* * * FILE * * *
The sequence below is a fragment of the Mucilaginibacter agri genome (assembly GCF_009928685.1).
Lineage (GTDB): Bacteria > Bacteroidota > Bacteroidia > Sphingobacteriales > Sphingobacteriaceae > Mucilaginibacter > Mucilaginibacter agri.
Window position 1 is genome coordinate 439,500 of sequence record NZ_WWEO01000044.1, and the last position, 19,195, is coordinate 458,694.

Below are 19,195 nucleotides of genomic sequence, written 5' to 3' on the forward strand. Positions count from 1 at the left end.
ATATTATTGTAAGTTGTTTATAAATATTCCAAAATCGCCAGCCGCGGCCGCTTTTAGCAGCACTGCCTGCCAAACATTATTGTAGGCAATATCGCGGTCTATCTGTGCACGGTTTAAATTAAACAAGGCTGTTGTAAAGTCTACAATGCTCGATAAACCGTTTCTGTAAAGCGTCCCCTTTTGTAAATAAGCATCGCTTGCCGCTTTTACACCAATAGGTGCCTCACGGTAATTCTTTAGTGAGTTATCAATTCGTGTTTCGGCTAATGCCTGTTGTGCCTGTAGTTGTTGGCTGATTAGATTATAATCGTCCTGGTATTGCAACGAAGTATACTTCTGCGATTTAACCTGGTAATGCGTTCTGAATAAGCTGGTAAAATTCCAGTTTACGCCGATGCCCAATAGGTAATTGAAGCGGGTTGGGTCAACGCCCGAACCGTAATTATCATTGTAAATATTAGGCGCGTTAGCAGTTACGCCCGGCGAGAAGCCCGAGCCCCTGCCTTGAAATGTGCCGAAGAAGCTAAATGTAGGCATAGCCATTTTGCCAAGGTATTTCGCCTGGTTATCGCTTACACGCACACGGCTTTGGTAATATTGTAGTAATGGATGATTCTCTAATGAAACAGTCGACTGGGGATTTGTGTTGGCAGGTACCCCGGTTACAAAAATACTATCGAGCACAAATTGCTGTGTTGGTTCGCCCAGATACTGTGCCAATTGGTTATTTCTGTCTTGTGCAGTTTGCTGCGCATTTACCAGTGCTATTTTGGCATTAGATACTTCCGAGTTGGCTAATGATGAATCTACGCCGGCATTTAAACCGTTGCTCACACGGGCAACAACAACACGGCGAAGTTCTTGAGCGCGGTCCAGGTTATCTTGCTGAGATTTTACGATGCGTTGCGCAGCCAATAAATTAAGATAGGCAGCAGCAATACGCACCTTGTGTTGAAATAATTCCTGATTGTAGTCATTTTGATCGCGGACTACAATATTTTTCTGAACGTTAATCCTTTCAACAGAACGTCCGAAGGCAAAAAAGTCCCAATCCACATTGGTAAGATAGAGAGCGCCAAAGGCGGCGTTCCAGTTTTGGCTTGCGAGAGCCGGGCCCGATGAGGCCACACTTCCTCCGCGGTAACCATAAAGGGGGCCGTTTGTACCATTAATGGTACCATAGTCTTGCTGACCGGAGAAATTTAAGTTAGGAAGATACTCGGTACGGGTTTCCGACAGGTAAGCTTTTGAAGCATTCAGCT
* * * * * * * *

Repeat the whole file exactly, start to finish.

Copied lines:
The sequence below is a fragment of the Mucilaginibacter agri genome (assembly GCF_009928685.1).
Lineage (GTDB): Bacteria > Bacteroidota > Bacteroidia > Sphingobacteriales > Sphingobacteriaceae > Mucilaginibacter > Mucilaginibacter agri.
Window position 1 is genome coordinate 439,500 of sequence record NZ_WWEO01000044.1, and the last position, 19,195, is coordinate 458,694.

Below are 19,195 nucleotides of genomic sequence, written 5' to 3' on the forward strand. Positions count from 1 at the left end.
ATATTATTGTAAGTTGTTTATAAATATTCCAAAATCGCCAGCCGCGGCCGCTTTTAGCAGCACTGCCTGCCAAACATTATTGTAGGCAATATCGCGGTCTATCTGTGCACGGTTTAAATTAAACAAGGCTGTTGTAAAGTCTACAATGCTCGATAAACCGTTTCTGTAAAGCGTCCCCTTTTGTAAATAAGCATCGCTTGCCGCTTTTACACCAATAGGTGCCTCACGGTAATTCTTTAGTGAGTTATCAATTCGTGTTTCGGCTAATGCCTGTTGTGCCTGTAGTTGTTGGCTGATTAGATTATAATCGTCCTGGTATTGCAACGAAGTATACTTCTGCGATTTAACCTGGTAATGCGTTCTGAATAAGCTGGTAAAATTCCAGTTTACGCCGATGCCCAATAGGTAATTGAAGCGGGTTGGGTCAACGCCCGAACCGTAATTATCATTGTAAATATTAGGCGCGTTAGCAGTTACGCCCGGCGAGAAGCCCGAGCCCCTGCCTTGAAATGTGCCGAAGAAGCTAAATGTAGGCATAGCCATTTTGCCAAGGTATTTCGCCTGGTTATCGCTTACACGCACACGGCTTTGGTAATATTGTAGTAATGGATGATTCTCTAATGAAACAGTCGACTGGGGATTTGTGTTGGCAGGTACCCCGGTTACAAAAATACTATCGAGCACAAATTGCTGTGTTGGTTCGCCCAGATACTGTGCCAATTGGTTATTTCTGTCTTGTGCAGTTTGCTGCGCATTTACCAGTGCTATTTTGGCATTAGATACTTCCGAGTTGGCTAATGATGAATCTACGCCGGCATTTAAACCGTTGCTCACACGGGCAACAACAACACGGCGAAGTTCTTGAGCGCGGTCCAGGTTATCTTGCTGAGATTTTACGATGCGTTGCGCAGCCAATAAATTAAGATAGGCAGCAGCAATACGCACCTTGTGTTGAAATAATTCCTGATTGTAGTCATTTTGATCGCGGACTACAATATTTTTCTGAACGTTAATCCTTTCAACAGAACGTCCGAAGGCAAAAAAGTCCCAATCCACATTGGTAAGATAGAGAGCGCCAAAGGCGGCGTTCCAGTTTTGGCTTGCGAGAGCCGGGCCCGATGAGGCCACACTTCCTCCGCGGTAACCATAAAGGGGGCCGTTTGTACCATTAATGGTACCATAGTCTTGCTGACCGGAGAAATTTAAGTTAGGAAGATACTCGGTACGGGTTTCCGACAGGTAAGCTTTTGAAGCATTCAGCT